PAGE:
Lucky Monroe

If you don’t Qigong, FOML.

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And I mean it too. I’ve been obsessed with energy healing these days, and finding a practice that works for me. I find it so difficult to sit still and concentrate in a traditional way, but I love meditation that encourages movement, involves water or music. I was introduced to Qigong earlier last year, and it has quickly become one of my go to practices.

Qigong (alternatively spelled chi gung or chi kung) is a form of gentle exercise composed of movements that are repeated a number of times, often stretching the body, increasing fluid movement (blood, synovial and lymph) and building awareness of how the body moves through space.

When you practice and learn a qigong exercise movement, there are both external movements and internal movements. These internal movements or flows in China are called neigong or “internal power”. These internal neigong movements make qigong a superior health and wellness practice.

The internal movements also differentiate qigong from almost every other form of exercise in the West that often emphasizes prolonged cardiovascular movements (such as in running and biking) or that focus on muscular strength training (weightlifting).

It stems from China’s 3000 year old system of self healing, as, I view health as meaning having an active role in how you feel, not putting it solely on another.

The effectiveness of qigong has been proven in China by its beneficial impact on the health of millions of people over thousands of years. Developing the life force, or chi, is the focus of Taoism, China’s original religion/philosophy. The Taoists are the same people who brought acupuncture, Chinese herbal medicine, bone setting, and the yin/yang concept to the world.

Unfortunately, most of the specifics of these valuable contributions have until just recently been blocked from Western awareness by immense cultural and language barriers. These barriers are beginning to break down to an extent in acupuncture, but with regard to qigong they are still very much in place. For most people, the first and foremost benefit of qigong lies in the relief or prevention of chronic health problems.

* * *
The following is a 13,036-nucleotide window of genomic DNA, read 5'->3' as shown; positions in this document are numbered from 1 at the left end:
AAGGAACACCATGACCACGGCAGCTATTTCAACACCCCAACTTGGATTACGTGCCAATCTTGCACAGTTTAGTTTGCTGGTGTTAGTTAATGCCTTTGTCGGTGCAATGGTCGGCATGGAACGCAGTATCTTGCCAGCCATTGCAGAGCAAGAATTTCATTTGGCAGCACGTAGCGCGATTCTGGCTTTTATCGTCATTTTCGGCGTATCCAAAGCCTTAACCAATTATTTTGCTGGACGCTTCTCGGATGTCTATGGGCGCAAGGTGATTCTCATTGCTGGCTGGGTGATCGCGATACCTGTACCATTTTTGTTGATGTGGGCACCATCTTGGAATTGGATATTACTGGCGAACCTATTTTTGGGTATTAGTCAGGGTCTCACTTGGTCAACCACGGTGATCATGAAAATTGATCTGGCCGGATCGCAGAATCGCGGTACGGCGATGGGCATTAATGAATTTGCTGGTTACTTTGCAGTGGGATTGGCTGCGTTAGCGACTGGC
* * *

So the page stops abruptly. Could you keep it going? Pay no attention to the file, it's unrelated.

Many physical problems are at least partially due to, or aggravated by, mental or emotional stress, so the importance of the inner tranquility developed through qigong cannot be overestimated. The practice of qigong helps manage the stress, anger, depression, morbid thoughts, and general confusion that prey on your mind when your chi is not regulated and balanced. Strengthening and balancing the energy of your mind enhances your ability to detect subtle nuances and to perceive the world and its patterns at ever-increasing levels of complexity. People who do not practice some form of energy development many never acquire these abilities.

Qigong is also useful on the spiritual level. The ultimate aim of all inner Taoist practices is the alchemical transformation of the body, mind, and spirit, leading to union with the Tao. Feeling the energy of your body makes it possible for you to understand the energy of your thoughts and emotions, and this leads to comprehending the energy of the spirit. From here it is possible to fully understand the energy of meditation or emptiness, and through emptiness it is possible to become one with the Tao.

According to Taoism, every human being contains “the three treasures”—jing (sperm/ovary energy, or the essence of the physical body), chi (energy, including the thoughts and emotions), and shen (spirit or spiritual power). Wu (emptiness) gives birth to and integrates the three treasures.

The Taoists use the all-pervasive life energy as the basis of spiritual investigation. The ultimate goal, becoming one with the Tao, has been called many things, such as ‘enlightenment’, ‘meeting with the Father in Heaven’, ‘reaching Nirvana’, and ‘ultimate understanding’. Taoists feel that it is best for one to begin with the energy of the body, then progress through emotions and thoughts to spiritual power, before going for the ultimate.

As always I would love to hear what you think! Do you practice qigong? Sound off below!

Until Next Time,

XOXO

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